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When Inefficiency Begets Efficiency

Author

Listed:
  • Gersbach, Hans

    (Alfred-Weber-Institut, University of Heidelberg)

  • Haller, Hans

    (Department of Economics, Virginia Polytechnic Institute and State University)

Abstract

Collective consumption decisions taken by the members of a household may prove inefficient. The impact of such inefficient household decisions on market performance is investigated. At one extreme, market efficiency can occur even when household decisions are inefficient, namely when household inefficiencies are merely due to inefficient net trades with the market. At the other extreme, market efficiency is bound to fail, if household inefficiencies are solely caused by an inefficient distribution of a household's aggregate consumption to its individual members. This leads us to consider competitive forces as a disciplinary device for households. When households compete for both resources and members then household stability requires efficient or not too inefficient internal distribution.

Suggested Citation

  • Gersbach, Hans & Haller, Hans, 2003. "When Inefficiency Begets Efficiency," Economics Series 128, Institute for Advanced Studies.
  • Handle: RePEc:ihs:ihsesp:128
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    File URL: http://www.ihs.ac.at/publications/eco/es-128.pdf
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    References listed on IDEAS

    as
    1. Becker, Gary S., 1978. "The Economic Approach to Human Behavior," University of Chicago Press Economics Books, University of Chicago Press, edition 0, number 9780226041124.
    2. Baumol, William J, 1982. "Contestable Markets: An Uprising in the Theory of Industry Structure," American Economic Review, American Economic Association, vol. 72(1), pages 1-15, March.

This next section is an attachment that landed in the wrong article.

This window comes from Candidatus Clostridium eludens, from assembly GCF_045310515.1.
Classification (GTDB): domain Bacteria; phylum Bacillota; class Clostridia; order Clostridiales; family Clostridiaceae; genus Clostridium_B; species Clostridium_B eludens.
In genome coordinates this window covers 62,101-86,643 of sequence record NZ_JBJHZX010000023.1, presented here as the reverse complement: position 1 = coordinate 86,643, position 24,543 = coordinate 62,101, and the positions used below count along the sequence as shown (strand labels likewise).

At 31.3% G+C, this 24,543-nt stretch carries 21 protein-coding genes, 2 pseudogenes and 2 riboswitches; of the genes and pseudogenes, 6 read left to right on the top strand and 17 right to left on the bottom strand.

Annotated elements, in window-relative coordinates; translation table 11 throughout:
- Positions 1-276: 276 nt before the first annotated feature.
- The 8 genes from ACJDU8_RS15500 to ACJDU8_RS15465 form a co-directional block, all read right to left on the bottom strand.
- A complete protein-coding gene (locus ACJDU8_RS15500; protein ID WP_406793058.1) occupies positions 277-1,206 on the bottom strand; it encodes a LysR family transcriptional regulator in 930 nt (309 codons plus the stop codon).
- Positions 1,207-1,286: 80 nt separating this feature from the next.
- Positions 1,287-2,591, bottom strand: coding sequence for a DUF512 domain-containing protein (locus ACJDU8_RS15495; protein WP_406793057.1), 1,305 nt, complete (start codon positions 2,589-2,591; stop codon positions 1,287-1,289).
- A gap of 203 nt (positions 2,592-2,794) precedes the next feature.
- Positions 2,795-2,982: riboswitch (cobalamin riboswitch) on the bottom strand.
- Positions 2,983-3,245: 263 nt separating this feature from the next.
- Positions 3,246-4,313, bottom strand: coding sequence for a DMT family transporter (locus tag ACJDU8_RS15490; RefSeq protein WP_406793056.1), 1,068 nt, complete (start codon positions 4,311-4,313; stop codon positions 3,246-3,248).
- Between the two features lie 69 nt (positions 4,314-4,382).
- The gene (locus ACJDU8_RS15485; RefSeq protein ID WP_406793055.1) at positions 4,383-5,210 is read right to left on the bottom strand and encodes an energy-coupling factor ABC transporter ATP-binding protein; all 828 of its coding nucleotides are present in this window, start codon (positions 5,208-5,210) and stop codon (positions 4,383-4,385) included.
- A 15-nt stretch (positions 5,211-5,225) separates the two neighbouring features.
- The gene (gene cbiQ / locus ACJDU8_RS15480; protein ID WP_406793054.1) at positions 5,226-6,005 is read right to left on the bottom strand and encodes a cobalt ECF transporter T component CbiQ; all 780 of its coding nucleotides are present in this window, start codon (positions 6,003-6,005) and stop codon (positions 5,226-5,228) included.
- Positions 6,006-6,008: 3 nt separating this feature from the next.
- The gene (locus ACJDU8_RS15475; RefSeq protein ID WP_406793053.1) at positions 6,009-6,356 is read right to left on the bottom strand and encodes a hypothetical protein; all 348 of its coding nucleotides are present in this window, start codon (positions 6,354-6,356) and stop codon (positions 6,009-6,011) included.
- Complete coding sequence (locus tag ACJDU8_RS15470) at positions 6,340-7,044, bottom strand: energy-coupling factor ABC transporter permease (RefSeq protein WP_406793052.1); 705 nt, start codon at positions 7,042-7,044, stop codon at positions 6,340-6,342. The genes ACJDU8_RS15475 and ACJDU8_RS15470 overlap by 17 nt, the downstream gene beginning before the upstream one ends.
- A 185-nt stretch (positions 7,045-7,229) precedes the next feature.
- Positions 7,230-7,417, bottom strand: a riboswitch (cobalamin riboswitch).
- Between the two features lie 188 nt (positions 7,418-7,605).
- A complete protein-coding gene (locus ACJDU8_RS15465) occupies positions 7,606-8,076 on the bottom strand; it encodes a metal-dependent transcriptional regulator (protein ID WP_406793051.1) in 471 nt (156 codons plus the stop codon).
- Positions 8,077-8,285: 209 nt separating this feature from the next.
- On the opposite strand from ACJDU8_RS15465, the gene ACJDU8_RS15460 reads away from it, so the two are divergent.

3. Roth, Alvin E. & Sotomayor, Marilda, 1992. "Two-sided matching," Handbook of Game Theory with Economic Applications,in: R.J. Aumann & S. Hart (ed.), Handbook of Game Theory with Economic Applications, edition 1, volume 1, chapter 16, pages 485-541 Elsevier.
    4. Hans Gersbach & Hans Haller, 2001. "Collective Decisions and Competitive Markets," Review of Economic Studies, Oxford University Press, vol. 68(2), pages 347-368.
    5. Chiappori, Pierre-Andre, 1988. "Rational Household Labor Supply," Econometrica, Econometric Society, vol. 56(1), pages 63-90, January.
    6. Chiappori, Pierre-Andre, 1992. "Collective Labor Supply and Welfare," Journal of Political Economy, University of Chicago Press, vol. 100(3), pages 437-467, June.
    7. Hans Gersbach & Hans Haller, 2002. "Competitive Markets, Collective Decisions and Group Formation," Discussion Papers 02-11, University of Copenhagen. Department of Economics.
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    Citations

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    Cited by:

    1. Laurens Cherchye & Bram De Rock & Vincenzo Platino, 2013. "Private versus public consumption within groups: testing the nature of goods from aggregate data," Economic Theory, Springer;Society for the Advancement of Economic Theory (SAET), vol. 54(3), pages 485-500, November.
    2. Gersbach, Hans & Haller, Hans, 2010. "Club theory and household formation," Journal of Mathematical Economics, Elsevier, pages 715-724.
    3. Gersbach, Hans & Haller, Hans, 2006. "Clubs and Households," CEPR Discussion Papers 5687, C.E.P.R. Discussion Papers.
    4. Hans Gersbach & Hans Haller, 2002. "Competitive Markets, Collective Decisions and Group Formation," Discussion Papers 02-11, University of Copenhagen. Department of Economics.
    5. Michele Gori & Antonio Villanacci, 2011. "A bargaining model in general equilibrium," Economic Theory, Springer;Society for the Advancement of Economic Theory (SAET), vol. 46(3), pages 327-375, April.
    6. Gersbach, Hans & Haller, Hans, 2011. "Groups, collective decisions and markets," Journal of Economic Theory, Elsevier, vol. 146(1), pages 275-299, January.

    More about this item

    Keywords

    Allocative efficiency; General equilibrium; Household behavior;

    JEL classification:

    • D11 - Microeconomics - - Household Behavior - - - Consumer Economics: Theory
    • D51 - Microeconomics - - General Equilibrium and Disequilibrium - - - Exchange and Production Economies
    • D61 - Microeconomics - - Welfare Economics - - - Allocative Efficiency; Cost-Benefit Analysis

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